Audacity 3.2 Introduces Realtime Effects

4 min read

Last year Audacity 3.1 introduced what I’ve been calling “less destructive” editing, allowing users to access deleted audio by dragging the edge of a clip. Previously, deleted clips could only be accessed by a furious spamming of undos, but we can now edit aggressively without the need for muted safety tracks, BackupEpisode.aup3, and worrying about finding the right take after reimporting the file again.

A gif of clips changing the length in Audacity.

While the Audacity Team officially called this “Nondestructive Editing,” I’ve been using “Less Destructive” because of a key problem: Effects were still baked into the audio. Depending on your use case, that might have been fine: If you accidentally applied the wrong effect to a take, you could still access it from the next clip and try again. But if you did something to the whole file before editing (like, for instance, running overly aggressive noise reduction) and then needed to undo it after editing it down… you would be editing the whole thing again.

Until now!

Last week, Audacity 3.2 introduced this nifty little “Effects” button that allows you to run FX in real time, over the raw audio, without changing it permanently.

Clicking “Add Effect” will pull up a list of all plugin publishers on your computer, similar to Adobe Audition’s FX submenus. After selecting an effect, it will appear in the track effects rack, where you can bypass or replace it as desired.

Multiple plugins can be open at once, and their settings changed on the fly; however, there doesn’t seem to be any option right now to write automation, which would allow you to change those settings over the course of a track. This could probably be done with some slightly more complicated secondary recording techniques while you change plugin parameters, but those changes will be baked into the secondary audio recordings.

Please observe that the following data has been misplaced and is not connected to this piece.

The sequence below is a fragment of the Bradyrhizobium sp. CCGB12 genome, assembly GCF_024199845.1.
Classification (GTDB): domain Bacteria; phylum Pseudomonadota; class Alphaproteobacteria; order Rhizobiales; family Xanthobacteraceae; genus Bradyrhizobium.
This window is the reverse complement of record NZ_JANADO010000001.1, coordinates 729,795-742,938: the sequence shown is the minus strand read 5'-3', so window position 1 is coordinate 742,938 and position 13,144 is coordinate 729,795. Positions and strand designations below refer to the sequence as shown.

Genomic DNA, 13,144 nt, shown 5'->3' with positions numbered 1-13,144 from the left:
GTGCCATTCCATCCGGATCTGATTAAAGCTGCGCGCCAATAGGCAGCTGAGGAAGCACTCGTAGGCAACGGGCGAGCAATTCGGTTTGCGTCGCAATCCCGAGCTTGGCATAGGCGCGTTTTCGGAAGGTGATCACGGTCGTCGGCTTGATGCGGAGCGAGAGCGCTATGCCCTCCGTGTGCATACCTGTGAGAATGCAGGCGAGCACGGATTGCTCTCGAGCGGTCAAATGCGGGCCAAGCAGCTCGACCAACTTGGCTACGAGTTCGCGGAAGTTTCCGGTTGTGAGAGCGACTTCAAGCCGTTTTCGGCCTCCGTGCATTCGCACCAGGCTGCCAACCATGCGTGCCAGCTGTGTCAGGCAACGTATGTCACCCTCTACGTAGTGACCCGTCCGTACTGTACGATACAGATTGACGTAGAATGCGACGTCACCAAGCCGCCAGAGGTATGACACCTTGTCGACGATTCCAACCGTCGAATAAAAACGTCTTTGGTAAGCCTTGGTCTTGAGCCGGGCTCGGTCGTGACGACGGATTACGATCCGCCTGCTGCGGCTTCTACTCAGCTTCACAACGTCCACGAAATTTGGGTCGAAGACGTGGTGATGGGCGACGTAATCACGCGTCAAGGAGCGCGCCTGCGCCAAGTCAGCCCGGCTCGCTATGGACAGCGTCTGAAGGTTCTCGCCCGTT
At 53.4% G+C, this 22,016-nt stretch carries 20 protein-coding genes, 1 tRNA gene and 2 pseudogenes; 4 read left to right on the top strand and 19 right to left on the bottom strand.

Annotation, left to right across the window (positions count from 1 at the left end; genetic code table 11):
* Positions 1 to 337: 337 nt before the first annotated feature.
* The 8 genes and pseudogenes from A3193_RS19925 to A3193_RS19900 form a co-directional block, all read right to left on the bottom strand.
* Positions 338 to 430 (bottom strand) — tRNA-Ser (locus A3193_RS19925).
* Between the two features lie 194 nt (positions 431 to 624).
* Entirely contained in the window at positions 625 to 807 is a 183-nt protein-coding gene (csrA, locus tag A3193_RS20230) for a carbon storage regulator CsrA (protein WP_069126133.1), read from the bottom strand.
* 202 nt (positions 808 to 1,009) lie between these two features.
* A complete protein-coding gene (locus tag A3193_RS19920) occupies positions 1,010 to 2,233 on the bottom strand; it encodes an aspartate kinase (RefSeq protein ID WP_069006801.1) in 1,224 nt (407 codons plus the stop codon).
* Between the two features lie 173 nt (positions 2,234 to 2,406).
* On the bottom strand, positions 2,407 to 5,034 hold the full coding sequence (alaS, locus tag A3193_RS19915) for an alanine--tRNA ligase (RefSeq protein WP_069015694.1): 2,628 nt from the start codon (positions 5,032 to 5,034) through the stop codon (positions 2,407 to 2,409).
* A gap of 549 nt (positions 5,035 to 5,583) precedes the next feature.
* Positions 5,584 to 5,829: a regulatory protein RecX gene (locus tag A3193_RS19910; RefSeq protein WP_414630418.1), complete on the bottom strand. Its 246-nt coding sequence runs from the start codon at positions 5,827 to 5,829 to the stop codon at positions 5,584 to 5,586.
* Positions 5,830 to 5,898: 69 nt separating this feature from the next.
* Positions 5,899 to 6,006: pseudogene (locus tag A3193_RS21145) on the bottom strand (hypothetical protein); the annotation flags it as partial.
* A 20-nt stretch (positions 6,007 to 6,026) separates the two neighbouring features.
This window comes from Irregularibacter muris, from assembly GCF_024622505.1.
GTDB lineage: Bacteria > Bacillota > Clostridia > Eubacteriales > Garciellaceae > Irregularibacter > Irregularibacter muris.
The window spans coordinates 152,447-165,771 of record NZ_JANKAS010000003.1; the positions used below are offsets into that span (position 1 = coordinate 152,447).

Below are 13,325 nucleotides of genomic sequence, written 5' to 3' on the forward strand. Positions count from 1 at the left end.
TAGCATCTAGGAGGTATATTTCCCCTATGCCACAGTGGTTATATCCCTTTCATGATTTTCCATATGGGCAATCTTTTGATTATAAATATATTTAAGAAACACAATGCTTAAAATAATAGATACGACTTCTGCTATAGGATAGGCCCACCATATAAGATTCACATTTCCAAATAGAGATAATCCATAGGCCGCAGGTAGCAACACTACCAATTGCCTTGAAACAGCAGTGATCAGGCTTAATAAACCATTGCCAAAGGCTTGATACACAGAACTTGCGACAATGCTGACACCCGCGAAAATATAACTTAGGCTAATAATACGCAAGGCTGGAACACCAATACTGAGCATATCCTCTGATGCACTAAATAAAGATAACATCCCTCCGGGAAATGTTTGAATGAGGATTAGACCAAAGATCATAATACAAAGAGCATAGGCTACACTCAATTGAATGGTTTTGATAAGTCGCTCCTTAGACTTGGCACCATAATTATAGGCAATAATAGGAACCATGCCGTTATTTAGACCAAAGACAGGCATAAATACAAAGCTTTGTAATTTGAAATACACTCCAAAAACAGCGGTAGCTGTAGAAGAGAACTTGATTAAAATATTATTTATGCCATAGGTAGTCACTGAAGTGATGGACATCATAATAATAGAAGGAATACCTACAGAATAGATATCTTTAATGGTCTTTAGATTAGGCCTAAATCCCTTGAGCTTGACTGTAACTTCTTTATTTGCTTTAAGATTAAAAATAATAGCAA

an audacity screenshot with compressor and reverb windows overlapping the waveform

Additionally, only 1 effects rack can be open at once, though if you don’t mind the screen clutter you can have plugin windows from multiple racks open.

An audacity screenshot with a single effect called “The Dom” in the effect rack. The plugin window floats over a compressor window

If you do want to apply FX directly to the audio (for example, if your CPU can’t keep up with your 15 plugin chain, which based on my tests is likely to happen on a decent computer), baked in FX are still available via the Effect menu at the top of the window. You still have a preview option and an apply button, and baked in FX will still change your waveform.

a baked in effect window displaying Audacity generated buttons for “Presets and Settings,” “Preview,” and “Apply”

Lastly, VST3 plugins are now supported, allowing users to apply a variety of plugins that previously could only be used in other DAWs.

While the lack of automation still puts Audacity a few steps behind most industry standard DAWs, realtime effects are a major step forward for beginner sound designers and editors. Not only can most free VSTs now be used in Audacity (new to VSTs? Check out BPB's Freeware Database), but the ability to turn effects on and off while changing their settings later will save hours of time that might have been spent reapplying effects.

Brad Colbroock is a SoCal podcaster and foley artist with a passion for audio drama. They are currently helping to produce upcoming shows for Parazonium Podcasts and The Shadow Network. You can hear Brad's sound design in The Way We Haunt Now, Someone Dies In This Elevator, and SPECTRE.